Does it take more energy going downstairs than up?

A STAFF REPORT FROM THE STRAIGHT DOPE SCIENCE ADVISORY BOARD

Dear Straight Dope:

I have a dispute with my significant other. She claims that going *down* stairs takes more energy than going up stairs. At first glance, anyone can see that this is clearly wrong ... or is it? She says that when you go down stairs, you have to absorb the energy from gravity pulling you down, and that takes energy on your behalf. I give her the argument that I get much more tired going up 50 flights of stairs than down! Please help us to settle this, Cecil, once and for all. We will be forever in your debt.

SDStaff Dex replies:

“Absorb the energy”?? Some confusion here, methinks. Since the force of gravity naturally tends to pull things down, you need to exert MORE force than that to lift things up. A round rubber ball at the top of stairs needs only a mild, tiny push to get it to start rolling down the stairs … but it needs an energy-laden throw to get it to go up the stairs.

So it takes more energy to go up (counter to gravity) than to go down (letting gravity do most of the work.)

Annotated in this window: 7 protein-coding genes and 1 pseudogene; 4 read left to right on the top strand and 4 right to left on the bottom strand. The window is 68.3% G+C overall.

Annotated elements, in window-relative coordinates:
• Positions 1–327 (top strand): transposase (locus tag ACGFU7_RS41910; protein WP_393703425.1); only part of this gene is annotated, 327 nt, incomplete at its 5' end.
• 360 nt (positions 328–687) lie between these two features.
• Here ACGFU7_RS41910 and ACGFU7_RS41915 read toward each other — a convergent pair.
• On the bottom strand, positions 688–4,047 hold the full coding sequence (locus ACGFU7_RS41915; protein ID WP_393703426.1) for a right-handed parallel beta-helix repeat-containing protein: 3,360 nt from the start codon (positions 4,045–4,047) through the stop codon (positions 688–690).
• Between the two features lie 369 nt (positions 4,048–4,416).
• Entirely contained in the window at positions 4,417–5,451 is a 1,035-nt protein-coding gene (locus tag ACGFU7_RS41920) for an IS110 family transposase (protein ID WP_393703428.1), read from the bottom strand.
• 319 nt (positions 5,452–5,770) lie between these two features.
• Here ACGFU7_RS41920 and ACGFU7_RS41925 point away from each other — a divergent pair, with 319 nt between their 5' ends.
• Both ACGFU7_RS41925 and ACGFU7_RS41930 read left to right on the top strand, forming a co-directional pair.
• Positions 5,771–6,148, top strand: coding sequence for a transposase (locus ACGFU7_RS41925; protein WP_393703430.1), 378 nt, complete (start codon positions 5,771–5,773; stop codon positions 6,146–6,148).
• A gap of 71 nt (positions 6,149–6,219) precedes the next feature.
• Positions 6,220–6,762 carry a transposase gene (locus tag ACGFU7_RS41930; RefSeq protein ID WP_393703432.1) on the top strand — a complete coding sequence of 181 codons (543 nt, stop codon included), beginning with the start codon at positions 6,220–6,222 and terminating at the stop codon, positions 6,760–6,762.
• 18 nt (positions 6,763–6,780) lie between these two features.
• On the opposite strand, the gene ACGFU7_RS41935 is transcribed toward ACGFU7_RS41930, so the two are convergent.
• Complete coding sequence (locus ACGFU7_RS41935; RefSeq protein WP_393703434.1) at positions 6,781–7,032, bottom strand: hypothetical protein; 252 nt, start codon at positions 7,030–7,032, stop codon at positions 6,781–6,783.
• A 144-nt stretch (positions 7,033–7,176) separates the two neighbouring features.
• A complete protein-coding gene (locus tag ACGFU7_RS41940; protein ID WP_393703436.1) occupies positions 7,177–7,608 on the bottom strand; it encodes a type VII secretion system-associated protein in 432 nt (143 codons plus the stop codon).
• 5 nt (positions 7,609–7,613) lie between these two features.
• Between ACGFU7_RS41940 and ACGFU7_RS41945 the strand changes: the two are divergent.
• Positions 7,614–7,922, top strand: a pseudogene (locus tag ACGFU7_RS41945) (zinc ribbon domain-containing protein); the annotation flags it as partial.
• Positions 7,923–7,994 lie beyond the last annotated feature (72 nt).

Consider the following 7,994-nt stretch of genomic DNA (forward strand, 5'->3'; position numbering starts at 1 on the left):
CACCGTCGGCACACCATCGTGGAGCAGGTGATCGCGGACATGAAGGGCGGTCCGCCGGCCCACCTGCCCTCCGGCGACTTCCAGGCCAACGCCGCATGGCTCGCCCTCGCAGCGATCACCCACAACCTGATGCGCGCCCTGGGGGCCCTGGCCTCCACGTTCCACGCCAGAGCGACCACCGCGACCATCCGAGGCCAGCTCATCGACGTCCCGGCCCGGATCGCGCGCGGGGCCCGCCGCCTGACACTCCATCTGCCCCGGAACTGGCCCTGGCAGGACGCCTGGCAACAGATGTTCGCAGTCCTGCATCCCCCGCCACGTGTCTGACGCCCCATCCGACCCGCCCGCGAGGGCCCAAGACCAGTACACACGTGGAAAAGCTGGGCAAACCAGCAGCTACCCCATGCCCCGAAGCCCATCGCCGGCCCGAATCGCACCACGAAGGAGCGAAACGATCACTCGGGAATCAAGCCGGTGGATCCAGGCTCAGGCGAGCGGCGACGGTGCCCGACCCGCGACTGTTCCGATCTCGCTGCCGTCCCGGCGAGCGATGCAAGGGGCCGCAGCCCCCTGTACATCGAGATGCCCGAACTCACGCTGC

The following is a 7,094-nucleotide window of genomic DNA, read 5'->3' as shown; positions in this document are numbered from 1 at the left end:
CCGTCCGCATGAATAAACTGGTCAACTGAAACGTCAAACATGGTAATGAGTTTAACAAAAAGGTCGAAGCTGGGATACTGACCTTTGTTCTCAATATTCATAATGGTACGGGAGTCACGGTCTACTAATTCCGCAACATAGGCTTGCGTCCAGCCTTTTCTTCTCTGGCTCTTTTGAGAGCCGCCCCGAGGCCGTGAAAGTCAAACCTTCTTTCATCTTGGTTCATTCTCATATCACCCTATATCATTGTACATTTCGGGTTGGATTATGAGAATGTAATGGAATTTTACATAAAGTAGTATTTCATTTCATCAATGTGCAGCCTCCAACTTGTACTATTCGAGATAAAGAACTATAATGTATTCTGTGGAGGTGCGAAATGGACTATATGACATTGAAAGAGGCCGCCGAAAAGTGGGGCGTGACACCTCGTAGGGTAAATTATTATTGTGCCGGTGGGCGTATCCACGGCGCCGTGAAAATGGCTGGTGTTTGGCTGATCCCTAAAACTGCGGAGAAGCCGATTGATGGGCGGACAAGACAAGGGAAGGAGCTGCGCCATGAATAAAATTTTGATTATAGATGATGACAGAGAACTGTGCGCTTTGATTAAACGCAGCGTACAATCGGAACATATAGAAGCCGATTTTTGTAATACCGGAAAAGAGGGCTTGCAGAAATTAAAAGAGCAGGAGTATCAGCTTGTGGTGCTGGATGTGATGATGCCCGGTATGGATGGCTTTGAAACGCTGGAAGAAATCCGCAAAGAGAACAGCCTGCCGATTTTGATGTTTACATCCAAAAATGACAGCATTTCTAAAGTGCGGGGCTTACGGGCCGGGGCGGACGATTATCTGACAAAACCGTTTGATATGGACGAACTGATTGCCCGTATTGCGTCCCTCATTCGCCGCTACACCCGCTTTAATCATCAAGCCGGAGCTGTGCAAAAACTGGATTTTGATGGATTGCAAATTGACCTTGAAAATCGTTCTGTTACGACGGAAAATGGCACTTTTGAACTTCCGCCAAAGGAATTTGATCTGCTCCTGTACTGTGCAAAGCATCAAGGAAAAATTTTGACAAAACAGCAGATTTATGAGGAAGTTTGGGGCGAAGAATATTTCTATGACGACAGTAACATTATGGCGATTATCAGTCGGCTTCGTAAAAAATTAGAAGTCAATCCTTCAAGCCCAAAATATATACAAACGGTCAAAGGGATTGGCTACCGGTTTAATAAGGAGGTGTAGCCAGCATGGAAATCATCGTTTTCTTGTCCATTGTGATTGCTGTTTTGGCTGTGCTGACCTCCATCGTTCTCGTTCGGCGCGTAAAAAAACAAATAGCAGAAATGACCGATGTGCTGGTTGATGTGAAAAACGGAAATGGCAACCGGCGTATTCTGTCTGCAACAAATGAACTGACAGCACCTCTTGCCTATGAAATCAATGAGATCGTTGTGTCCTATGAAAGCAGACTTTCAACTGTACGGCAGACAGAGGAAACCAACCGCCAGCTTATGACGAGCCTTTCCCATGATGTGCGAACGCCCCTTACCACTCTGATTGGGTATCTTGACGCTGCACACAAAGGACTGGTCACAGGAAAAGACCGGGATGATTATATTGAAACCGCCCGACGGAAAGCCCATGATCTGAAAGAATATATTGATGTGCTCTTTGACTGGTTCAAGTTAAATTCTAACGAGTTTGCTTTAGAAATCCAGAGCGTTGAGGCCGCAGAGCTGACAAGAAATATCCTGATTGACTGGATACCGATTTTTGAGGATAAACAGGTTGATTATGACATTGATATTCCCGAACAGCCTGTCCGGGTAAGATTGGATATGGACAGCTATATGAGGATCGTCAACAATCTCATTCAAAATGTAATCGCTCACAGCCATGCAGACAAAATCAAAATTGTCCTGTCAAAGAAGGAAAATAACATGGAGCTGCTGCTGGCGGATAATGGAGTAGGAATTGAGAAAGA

Now, I think (although it’s unclear) that your squeeze is arguing that you have to exert force in walking downstairs, to prevent gravity from just pulling you all the way down with a splat. Yeah, well, OK, but that’s the force you’re exerting to walk upright rather than just roll down the stairs. You need to exert that same force in going up the stairs too, just to stand on your feet.

Sheesh, some of the questions we get.

Send questions to Cecil via cecil@straightdope.com.

STAFF REPORTS ARE WRITTEN BY THE STRAIGHT DOPE SCIENCE ADVISORY BOARD, CECIL'S ONLINE AUXILIARY. THOUGH THE SDSAB DOES ITS BEST, THESE COLUMNS ARE EDITED BY ED ZOTTI, NOT CECIL, SO ACCURACYWISE YOU'D BETTER KEEP YOUR FINGERS CROSSED.

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